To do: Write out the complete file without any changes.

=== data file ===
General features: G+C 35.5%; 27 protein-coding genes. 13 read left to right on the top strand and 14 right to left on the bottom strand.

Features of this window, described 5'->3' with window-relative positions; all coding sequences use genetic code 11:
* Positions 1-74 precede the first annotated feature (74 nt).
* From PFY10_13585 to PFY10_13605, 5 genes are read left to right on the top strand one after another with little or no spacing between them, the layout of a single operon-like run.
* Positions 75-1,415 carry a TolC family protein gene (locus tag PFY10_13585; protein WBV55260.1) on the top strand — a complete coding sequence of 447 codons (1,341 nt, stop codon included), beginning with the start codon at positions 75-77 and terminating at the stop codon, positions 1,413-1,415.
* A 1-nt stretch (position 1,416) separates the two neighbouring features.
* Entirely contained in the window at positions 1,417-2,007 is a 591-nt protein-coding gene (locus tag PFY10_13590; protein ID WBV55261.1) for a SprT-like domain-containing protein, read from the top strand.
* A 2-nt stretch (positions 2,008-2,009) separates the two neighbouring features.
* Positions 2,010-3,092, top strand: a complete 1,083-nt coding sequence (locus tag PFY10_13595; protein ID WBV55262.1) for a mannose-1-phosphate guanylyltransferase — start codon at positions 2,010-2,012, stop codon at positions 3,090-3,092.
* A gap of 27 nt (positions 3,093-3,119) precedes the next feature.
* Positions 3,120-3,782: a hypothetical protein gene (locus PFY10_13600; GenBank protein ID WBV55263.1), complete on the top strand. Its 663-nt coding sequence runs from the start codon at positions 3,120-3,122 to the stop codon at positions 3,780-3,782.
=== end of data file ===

General features: G+C 35.5%; 27 protein-coding genes. 13 read left to right on the top strand and 14 right to left on the bottom strand.

Features of this window, described 5'->3' with window-relative positions; all coding sequences use genetic code 11:
* Positions 1-74 precede the first annotated feature (74 nt).
* From PFY10_13585 to PFY10_13605, 5 genes are read left to right on the top strand one after another with little or no spacing between them, the layout of a single operon-like run.
* Positions 75-1,415 carry a TolC family protein gene (locus tag PFY10_13585; protein WBV55260.1) on the top strand — a complete coding sequence of 447 codons (1,341 nt, stop codon included), beginning with the start codon at positions 75-77 and terminating at the stop codon, positions 1,413-1,415.
* A 1-nt stretch (position 1,416) separates the two neighbouring features.
* Entirely contained in the window at positions 1,417-2,007 is a 591-nt protein-coding gene (locus tag PFY10_13590; protein ID WBV55261.1) for a SprT-like domain-containing protein, read from the top strand.
* A 2-nt stretch (positions 2,008-2,009) separates the two neighbouring features.
* Positions 2,010-3,092, top strand: a complete 1,083-nt coding sequence (locus tag PFY10_13595; protein ID WBV55262.1) for a mannose-1-phosphate guanylyltransferase — start codon at positions 2,010-2,012, stop codon at positions 3,090-3,092.
* A gap of 27 nt (positions 3,093-3,119) precedes the next feature.
* Positions 3,120-3,782: a hypothetical protein gene (locus PFY10_13600; GenBank protein ID WBV55263.1), complete on the top strand. Its 663-nt coding sequence runs from the start codon at positions 3,120-3,122 to the stop codon at positions 3,780-3,782.